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and insanity very frequently assumes the shape of a partial disease. Instances will be given hereafter.

The notion thus supported explains many of the common phænomena of life, viz.

a.) Watchfulness, which is that state in which all the organs of animal life are at the command of our will.

b.) Sleep, (that is, healthy and sound sleep) which is that state when all the organs of animal life are at rest, (the organs of organic life are distinguished by never tiring.)

c.) Dreaming, which takes place when some one or more of the organs of animal life are in a state of activity, while the others are at rest.

The activity of these organs awakens the consciousness of the others, Consciousness appertains to all

organs, and has none of its own : Hence there is no dream without consciousness, however we may forget our dreams. During disease, there may be dreaming without sleep, owing to the disordered activity of certain organs, of this kind is delirium. : In a state of somnambulism the whole vital energy: is concentred in certain organs, while the others entirely rest. And in the same way are we to account for the high concentration of power, the heightened sensibility, and the sudden bursts of

intellect,

intellect, and the extasies of a disordered frame.

d.) Lastly, confirmed madness, or that disorder which consists in certain false notions and conceptions of things, which lies in the power of volition being lost over certain organs of intellectual life; and this arises from those organs (it matters not how) being in an highly excited or irritated state.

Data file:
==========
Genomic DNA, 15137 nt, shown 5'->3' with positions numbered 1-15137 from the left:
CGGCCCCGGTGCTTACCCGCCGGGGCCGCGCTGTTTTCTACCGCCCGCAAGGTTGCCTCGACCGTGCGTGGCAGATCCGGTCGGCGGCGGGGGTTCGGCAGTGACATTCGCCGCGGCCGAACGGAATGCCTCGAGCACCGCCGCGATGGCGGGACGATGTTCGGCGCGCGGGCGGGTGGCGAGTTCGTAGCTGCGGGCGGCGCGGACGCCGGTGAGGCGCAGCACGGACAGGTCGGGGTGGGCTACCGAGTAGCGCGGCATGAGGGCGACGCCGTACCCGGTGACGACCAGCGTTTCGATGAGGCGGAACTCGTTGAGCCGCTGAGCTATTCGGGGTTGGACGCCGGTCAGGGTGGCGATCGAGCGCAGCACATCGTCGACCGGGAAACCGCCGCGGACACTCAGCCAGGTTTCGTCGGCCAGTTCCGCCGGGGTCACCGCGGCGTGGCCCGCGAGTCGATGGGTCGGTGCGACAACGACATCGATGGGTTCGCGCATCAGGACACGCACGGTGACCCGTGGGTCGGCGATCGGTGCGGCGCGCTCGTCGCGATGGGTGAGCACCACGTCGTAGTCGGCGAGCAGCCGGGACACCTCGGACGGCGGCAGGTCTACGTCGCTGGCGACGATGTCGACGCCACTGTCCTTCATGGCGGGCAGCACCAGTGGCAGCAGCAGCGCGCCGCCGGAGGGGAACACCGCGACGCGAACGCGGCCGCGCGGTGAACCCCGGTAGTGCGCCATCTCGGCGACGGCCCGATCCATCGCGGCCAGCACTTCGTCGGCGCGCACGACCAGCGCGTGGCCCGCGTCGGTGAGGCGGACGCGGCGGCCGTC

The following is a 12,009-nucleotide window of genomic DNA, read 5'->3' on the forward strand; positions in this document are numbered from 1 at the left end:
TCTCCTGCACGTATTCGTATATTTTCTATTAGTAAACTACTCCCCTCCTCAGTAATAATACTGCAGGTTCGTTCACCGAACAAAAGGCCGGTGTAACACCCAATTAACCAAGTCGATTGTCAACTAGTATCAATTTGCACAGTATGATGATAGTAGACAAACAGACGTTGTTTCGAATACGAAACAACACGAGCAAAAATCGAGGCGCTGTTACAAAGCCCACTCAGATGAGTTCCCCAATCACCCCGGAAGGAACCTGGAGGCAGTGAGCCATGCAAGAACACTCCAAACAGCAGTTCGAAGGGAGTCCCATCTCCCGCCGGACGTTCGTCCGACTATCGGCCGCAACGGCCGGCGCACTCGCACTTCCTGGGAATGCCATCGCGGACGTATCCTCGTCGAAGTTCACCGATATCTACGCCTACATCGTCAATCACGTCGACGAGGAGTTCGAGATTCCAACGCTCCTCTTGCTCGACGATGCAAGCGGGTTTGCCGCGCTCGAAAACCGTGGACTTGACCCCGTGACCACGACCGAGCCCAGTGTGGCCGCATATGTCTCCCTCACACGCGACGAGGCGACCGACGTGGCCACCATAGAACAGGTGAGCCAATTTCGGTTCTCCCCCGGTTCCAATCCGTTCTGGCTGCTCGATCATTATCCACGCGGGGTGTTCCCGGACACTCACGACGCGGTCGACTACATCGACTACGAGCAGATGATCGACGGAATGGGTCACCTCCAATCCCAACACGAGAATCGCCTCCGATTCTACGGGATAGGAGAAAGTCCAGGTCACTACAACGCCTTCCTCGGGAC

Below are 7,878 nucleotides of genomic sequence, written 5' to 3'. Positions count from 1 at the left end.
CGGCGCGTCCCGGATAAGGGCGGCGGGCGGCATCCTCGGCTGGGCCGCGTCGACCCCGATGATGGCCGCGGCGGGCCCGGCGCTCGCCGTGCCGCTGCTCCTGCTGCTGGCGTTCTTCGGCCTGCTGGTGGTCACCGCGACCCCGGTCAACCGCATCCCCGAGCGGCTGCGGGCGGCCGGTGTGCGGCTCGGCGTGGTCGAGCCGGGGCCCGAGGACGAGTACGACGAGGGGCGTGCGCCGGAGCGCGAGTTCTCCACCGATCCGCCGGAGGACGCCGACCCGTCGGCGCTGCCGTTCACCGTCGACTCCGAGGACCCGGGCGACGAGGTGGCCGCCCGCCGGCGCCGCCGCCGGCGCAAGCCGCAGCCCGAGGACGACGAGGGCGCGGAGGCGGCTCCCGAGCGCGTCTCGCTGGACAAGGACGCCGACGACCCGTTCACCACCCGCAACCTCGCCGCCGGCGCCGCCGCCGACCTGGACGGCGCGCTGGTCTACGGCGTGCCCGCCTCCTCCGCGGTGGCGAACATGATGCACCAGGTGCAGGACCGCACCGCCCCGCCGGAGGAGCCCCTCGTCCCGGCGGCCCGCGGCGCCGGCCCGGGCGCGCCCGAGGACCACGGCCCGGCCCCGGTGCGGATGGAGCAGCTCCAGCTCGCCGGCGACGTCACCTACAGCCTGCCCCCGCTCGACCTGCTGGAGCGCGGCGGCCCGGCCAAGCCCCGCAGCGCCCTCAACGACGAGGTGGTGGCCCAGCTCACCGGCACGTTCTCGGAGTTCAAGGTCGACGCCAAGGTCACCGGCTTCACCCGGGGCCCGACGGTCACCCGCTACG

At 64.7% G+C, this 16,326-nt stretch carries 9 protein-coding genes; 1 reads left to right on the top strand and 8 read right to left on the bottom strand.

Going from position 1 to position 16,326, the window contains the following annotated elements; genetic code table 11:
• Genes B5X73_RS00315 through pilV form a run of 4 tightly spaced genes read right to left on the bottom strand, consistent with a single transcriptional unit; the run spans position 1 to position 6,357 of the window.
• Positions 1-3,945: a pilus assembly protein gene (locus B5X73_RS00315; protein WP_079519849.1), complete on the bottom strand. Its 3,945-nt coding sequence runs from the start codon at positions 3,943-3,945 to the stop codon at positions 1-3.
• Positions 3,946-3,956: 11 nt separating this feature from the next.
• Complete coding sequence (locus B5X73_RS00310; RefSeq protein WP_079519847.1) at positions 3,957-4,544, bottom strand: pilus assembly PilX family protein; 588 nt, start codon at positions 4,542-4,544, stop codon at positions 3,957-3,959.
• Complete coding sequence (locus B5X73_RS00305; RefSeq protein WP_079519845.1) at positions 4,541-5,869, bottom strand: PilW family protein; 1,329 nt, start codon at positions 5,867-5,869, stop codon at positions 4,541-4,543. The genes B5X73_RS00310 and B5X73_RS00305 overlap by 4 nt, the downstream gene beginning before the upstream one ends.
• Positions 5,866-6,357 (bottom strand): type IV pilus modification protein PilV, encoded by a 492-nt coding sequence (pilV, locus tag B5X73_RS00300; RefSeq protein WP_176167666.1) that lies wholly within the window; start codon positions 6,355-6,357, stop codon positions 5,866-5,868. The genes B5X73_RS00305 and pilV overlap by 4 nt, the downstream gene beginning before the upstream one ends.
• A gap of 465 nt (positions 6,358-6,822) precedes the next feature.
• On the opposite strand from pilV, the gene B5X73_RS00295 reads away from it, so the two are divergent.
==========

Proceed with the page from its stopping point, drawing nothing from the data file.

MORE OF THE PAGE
Such are the arguments a priori in favor of distinct organs

in the brain; they can be confirmed only by those distinct organs, or at least their site, being pointed out in fact. And in this lies the science, which Dr. Gall professes to have first discovered and made known to the world. I have used the term science here, not in its proper sense, but vaguely as we use it to express any knowledge, or any probable opinion founded on observation. The physiologist knows very, well on what evidence his theories rest, as to the more obvious and palpable functions of animal life, and will, in respect to Dr. Gall's speculation, be content with proof as strong as the nature of the case admits, even should it fall short of the evidence which some des partments of his science afford. He will not

organs

should be laid before the eye, in like manner as the muscles of E

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expect that the